Warning – possible spoilers! (Tiny ones, though, and I’ll try to avoid even those; I swear I’ll give my best not to ruin it for you… :-))
The Maidens by Alex Michaelides – Book Details
TITLE – The Maidens
AUTHOR – Alex Michaelides
YEAR PUBLISHED – 2021
PAGE COUNT – 352
MY RATING – 2.5 of 5
RATED ON GOODREADS – 3.63 of 5
What It Is About
Edward Fosca was a murderer.
This was a fact. This wasn’t something Mariana knew just on an intellectual level, as an idea. Her body knew it. She felt it in her bones, along her blood, and deep within every cell.
Edward Fosca was guilty.
Mariana Andros is a former Cambridge student, today a successful group therapist, who is still recovering from the loss of her husband a year ago. Her monotonous life is temporarily interrupted when her niece Zoe calls her and tells her Zoe’s best friend Tara has been murdered.
Zoe currently studies at Cambridge, which is where the murder happened. To console her, Mariana goes back to her old university. And soon after she arrives, she develops a theory about what happened to Zoe’s friend.
Because Tara had confessed to Zoe a professor had threatened to kill her. And now Zoe seems to be afraid of the Greek Tragedy professor Edward Fosca.
Plus, how come the only alibi Fosca has comes from a group of girls weirdly obsessed with him, his own secret society known as The Maidens? And isn’t it weird he’s obsessed with the myth and rituals that were supposed to take a man to the border of the underworld?
There’s only one explanation that answers all these questions, right? And Mariana is determined to put Edward Fosca to justice.
Even when another body appears on the campus. And there are indications that Mariana’s own life might be in danger.
The Maidens by Alex Michaelides – My Review
A monster with a knife was among them, unseen, prowling the streets, apparently able to strike and then melt away invisibly into the darkness… His invisibility made him into something more than human, something supernatural: a creature born from myth, a phantom.
Oh, boy. Well – this could have been better. I was weirdly torn between being annoyed and being quite entertained by this book. But in the end, the annoyance won. By quite a bit.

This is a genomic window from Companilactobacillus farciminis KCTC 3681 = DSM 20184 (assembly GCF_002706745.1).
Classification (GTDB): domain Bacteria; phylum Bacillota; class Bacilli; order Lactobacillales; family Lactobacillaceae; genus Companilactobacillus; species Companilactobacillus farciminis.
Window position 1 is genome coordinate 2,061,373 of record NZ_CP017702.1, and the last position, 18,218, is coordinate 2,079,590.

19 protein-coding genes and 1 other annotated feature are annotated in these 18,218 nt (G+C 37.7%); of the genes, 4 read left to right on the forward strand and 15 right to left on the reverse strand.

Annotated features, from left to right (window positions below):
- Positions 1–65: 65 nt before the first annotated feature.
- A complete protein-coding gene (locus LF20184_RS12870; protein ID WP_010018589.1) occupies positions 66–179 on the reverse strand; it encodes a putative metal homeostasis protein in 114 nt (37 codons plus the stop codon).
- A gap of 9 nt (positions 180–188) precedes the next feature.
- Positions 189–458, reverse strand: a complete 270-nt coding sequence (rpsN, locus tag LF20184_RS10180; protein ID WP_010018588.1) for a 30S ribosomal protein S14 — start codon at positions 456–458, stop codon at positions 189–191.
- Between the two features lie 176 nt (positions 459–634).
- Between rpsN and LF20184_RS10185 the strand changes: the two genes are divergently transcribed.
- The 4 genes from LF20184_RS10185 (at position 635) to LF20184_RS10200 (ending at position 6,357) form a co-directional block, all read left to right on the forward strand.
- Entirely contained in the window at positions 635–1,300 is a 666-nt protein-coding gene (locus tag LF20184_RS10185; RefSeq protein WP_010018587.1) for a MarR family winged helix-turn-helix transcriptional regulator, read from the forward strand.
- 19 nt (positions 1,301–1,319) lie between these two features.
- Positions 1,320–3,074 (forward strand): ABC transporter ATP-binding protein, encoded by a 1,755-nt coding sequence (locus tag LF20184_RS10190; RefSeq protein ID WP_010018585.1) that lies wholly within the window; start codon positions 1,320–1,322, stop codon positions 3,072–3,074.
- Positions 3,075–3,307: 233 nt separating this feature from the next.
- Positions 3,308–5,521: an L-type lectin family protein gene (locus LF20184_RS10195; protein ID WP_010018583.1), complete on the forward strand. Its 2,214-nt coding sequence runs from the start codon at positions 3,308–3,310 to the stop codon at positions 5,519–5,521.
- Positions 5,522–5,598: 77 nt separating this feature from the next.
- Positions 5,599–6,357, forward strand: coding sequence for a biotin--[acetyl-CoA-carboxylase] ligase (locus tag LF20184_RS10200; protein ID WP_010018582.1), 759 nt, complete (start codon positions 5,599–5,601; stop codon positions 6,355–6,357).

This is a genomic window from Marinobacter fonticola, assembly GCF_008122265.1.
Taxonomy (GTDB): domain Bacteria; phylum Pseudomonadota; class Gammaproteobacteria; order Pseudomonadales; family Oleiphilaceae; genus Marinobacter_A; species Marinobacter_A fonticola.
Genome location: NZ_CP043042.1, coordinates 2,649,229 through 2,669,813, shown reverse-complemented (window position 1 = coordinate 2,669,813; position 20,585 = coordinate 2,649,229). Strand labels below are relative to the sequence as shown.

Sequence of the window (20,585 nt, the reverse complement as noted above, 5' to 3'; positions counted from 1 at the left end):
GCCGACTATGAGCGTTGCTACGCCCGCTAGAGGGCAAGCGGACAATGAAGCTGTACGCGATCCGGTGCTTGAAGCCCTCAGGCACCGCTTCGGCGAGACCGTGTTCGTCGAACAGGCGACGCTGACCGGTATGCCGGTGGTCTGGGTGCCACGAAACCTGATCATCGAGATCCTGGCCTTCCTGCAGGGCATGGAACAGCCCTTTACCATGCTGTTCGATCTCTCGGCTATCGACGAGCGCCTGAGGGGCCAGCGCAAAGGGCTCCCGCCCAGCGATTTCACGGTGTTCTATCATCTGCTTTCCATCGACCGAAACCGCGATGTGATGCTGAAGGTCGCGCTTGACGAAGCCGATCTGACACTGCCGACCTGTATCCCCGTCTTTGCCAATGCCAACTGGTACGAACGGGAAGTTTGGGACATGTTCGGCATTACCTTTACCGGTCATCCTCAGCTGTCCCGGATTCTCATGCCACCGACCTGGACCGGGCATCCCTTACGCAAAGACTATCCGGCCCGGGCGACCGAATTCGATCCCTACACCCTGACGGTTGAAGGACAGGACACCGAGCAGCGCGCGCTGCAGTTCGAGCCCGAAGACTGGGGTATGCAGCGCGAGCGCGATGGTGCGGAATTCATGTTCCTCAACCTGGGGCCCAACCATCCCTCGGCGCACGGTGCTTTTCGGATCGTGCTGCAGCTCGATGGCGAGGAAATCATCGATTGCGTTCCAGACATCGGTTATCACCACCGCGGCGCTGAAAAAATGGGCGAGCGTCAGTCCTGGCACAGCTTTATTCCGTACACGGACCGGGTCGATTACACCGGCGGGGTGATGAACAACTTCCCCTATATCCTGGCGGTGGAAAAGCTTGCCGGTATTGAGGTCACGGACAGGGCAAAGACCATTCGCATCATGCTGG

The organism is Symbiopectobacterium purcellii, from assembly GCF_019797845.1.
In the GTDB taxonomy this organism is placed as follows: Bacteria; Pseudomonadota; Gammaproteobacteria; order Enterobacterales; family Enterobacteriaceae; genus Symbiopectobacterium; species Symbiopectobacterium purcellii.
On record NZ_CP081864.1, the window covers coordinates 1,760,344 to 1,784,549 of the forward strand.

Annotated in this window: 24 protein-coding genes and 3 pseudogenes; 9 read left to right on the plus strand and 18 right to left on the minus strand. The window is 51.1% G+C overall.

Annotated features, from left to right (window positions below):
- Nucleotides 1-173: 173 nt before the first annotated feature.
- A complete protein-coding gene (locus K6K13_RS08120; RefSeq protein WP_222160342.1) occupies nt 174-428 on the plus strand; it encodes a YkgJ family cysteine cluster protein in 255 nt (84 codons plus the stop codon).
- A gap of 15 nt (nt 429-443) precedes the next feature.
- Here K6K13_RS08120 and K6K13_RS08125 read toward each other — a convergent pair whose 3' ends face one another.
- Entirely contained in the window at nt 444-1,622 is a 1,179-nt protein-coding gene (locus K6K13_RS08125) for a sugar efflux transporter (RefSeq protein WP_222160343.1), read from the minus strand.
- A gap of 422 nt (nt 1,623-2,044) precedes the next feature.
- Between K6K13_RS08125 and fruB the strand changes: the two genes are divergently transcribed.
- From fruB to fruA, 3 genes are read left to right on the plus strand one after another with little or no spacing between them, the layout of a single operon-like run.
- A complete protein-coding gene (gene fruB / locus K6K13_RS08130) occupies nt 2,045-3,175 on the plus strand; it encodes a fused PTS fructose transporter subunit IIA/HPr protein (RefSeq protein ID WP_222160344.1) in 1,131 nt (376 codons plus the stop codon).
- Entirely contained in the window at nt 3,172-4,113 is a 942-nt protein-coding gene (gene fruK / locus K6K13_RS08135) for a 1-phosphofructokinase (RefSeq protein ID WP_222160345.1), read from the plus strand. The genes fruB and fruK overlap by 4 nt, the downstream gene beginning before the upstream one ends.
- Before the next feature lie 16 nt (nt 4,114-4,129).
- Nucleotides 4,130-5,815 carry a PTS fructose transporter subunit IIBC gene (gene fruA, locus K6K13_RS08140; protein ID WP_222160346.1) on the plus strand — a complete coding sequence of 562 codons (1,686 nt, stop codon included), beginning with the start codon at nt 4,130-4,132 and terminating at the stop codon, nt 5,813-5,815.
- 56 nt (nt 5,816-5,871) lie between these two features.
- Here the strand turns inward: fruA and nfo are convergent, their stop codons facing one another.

Dark academia always gets me. It is so – my thing. You know? My aesthetic. It has so many things I love combined in one place. So I’m always actively searching for new releases that fall into this category, and The Maidens seemed to be a perfect fit.
The moment I saw that cover, read the description and saw what the author’s previous work was, I knew I’d be reading this book no matter what. I expected it to be intense. I expected it to be brilliant. Hoped it would be mind challenging, engaging and unforgettable.
Which – ok, I was probably bound for disappointment in any case. But for a second there, I really thought we were getting it all.
I feel in control now, writing this. At this moment in time, I am calm, and sane.
But there is more than one of me.
I did get one or two things I was hoping for. The setting. It was beautiful. It was atmospheric. Rich in history. Exclusive and enigmatic.
And the academic part of this book was probably the best part. Ever present but never overwhelming. The quotes. The Fosca’s lecture. The small discussions about Greek myths, or literature, or psychology.
Also, just the premise was enough to put me on the edge of my seat. There’s a string of murders going on at Cambridge. A theatrical, charming but creepy professor obsessed with the myth of Persephone and the people who tried to reach the edge of death. A cult-like group of beautiful female students who are following him around, obsessed with every word that comes out of his mouth.
If you’re not aware of the transcendent, if you’re not awake to the glorious mystery of life and death that you’re lucky enough to be part of – if that doesn’t fill you with joy and strike you with awe… you might as well not be alive. That’s the message of the tragedies. Participate in the wonder. For your sake […] -live it.